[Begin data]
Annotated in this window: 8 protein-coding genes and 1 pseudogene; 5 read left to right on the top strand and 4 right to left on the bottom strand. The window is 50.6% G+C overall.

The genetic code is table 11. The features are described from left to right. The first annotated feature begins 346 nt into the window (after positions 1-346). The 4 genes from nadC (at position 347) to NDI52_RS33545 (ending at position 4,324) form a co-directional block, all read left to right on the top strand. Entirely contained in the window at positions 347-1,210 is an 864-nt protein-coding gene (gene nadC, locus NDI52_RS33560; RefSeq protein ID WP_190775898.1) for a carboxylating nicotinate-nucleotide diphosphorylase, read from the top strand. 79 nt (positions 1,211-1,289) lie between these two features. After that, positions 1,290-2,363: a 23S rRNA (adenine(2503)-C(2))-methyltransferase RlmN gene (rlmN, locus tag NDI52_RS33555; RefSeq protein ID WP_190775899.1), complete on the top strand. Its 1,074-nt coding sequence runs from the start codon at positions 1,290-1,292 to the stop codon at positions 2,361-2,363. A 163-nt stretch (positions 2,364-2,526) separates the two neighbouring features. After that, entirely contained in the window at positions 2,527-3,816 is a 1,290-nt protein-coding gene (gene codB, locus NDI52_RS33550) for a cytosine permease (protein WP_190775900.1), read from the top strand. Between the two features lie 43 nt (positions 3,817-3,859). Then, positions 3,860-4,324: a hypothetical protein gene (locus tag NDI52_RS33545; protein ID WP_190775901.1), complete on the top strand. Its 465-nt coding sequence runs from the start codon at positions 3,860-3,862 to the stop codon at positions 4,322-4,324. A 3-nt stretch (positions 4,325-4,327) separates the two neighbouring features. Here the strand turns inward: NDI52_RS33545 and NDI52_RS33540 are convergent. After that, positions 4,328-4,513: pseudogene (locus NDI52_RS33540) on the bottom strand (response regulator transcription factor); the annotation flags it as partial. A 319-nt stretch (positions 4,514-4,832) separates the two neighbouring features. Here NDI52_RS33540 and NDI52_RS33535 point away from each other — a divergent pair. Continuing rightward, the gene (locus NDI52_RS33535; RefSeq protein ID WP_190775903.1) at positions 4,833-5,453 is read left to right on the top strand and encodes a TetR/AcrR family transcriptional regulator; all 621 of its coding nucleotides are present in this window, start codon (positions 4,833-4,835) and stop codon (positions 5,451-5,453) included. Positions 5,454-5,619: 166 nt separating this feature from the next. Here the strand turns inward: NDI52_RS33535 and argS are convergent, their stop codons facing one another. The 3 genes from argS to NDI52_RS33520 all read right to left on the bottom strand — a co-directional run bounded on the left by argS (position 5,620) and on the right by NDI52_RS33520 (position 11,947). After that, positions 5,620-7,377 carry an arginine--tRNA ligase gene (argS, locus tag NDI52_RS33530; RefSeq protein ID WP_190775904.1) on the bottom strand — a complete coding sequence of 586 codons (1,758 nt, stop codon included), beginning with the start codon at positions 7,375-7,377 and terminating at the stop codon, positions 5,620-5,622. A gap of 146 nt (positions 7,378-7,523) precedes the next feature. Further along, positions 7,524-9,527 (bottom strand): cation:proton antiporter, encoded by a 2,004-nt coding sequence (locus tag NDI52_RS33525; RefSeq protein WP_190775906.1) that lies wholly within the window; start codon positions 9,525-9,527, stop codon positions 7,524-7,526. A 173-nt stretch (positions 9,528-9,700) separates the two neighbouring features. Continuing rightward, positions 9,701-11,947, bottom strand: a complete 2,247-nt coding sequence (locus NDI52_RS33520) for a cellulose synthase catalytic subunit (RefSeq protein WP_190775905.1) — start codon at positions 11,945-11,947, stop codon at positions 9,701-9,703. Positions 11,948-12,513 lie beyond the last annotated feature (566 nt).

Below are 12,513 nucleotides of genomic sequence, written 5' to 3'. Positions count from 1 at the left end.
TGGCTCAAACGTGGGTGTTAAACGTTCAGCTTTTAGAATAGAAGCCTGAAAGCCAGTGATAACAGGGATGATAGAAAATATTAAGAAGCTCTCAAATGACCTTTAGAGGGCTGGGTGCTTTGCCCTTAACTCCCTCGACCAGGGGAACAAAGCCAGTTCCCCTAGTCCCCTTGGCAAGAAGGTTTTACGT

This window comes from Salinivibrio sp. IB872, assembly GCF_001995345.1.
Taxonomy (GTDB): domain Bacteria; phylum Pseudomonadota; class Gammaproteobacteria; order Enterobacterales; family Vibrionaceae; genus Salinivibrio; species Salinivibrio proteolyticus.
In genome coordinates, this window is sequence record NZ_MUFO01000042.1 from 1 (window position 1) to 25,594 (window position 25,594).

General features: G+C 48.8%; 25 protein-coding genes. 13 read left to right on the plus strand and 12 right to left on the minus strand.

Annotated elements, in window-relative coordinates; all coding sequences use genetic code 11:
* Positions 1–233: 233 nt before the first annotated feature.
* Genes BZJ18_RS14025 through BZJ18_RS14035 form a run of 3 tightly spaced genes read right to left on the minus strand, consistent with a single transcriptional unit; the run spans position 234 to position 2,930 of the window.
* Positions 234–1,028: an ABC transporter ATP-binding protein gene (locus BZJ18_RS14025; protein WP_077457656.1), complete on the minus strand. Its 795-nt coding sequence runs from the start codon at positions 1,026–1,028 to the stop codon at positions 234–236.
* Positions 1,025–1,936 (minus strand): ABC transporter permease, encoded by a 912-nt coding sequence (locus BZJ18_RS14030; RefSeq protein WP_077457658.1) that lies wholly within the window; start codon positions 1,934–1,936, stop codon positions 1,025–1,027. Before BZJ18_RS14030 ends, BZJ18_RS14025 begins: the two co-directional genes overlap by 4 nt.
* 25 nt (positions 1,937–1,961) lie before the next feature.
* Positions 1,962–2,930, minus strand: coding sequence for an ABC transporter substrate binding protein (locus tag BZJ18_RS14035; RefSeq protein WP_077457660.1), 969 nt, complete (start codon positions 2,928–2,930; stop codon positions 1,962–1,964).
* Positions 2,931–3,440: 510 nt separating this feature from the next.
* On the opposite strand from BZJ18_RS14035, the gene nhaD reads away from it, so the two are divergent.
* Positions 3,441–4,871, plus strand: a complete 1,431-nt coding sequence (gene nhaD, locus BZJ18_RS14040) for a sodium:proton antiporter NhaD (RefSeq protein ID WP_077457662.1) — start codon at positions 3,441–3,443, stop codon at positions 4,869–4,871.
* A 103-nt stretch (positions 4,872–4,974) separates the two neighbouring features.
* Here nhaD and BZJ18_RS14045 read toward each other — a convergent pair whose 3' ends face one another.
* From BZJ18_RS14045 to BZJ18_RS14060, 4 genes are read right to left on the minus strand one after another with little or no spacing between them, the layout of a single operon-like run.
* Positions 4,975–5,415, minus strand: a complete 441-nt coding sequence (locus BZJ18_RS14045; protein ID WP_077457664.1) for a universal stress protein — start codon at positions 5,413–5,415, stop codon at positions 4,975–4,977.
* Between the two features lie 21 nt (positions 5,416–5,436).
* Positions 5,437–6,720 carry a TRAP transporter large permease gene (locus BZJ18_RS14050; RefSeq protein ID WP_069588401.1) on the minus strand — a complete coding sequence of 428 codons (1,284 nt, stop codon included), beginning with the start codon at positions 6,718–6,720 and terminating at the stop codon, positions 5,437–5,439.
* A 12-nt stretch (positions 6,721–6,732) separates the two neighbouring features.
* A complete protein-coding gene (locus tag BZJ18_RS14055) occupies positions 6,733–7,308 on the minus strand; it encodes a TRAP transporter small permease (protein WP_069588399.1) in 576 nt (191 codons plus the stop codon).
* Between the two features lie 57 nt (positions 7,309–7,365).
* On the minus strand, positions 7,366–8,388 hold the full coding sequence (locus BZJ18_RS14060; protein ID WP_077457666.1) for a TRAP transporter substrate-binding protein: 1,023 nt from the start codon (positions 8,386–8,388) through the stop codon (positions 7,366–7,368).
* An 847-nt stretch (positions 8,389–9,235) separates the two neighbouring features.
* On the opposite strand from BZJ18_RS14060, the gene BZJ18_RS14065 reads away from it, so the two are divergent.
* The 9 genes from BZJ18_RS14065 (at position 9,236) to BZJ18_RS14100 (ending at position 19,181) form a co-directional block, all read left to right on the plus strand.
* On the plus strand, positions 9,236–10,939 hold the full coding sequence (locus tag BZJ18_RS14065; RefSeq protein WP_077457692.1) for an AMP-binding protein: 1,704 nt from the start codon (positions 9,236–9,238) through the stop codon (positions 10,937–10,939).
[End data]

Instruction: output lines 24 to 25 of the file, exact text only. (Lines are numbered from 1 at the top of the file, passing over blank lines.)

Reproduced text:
* Positions 5,437–6,720 carry a TRAP transporter large permease gene (locus BZJ18_RS14050; RefSeq protein ID WP_069588401.1) on the minus strand — a complete coding sequence of 428 codons (1,284 nt, stop codon included), beginning with the start codon at positions 6,718–6,720 and terminating at the stop codon, positions 5,437–5,439.
* A 12-nt stretch (positions 6,721–6,732) separates the two neighbouring features.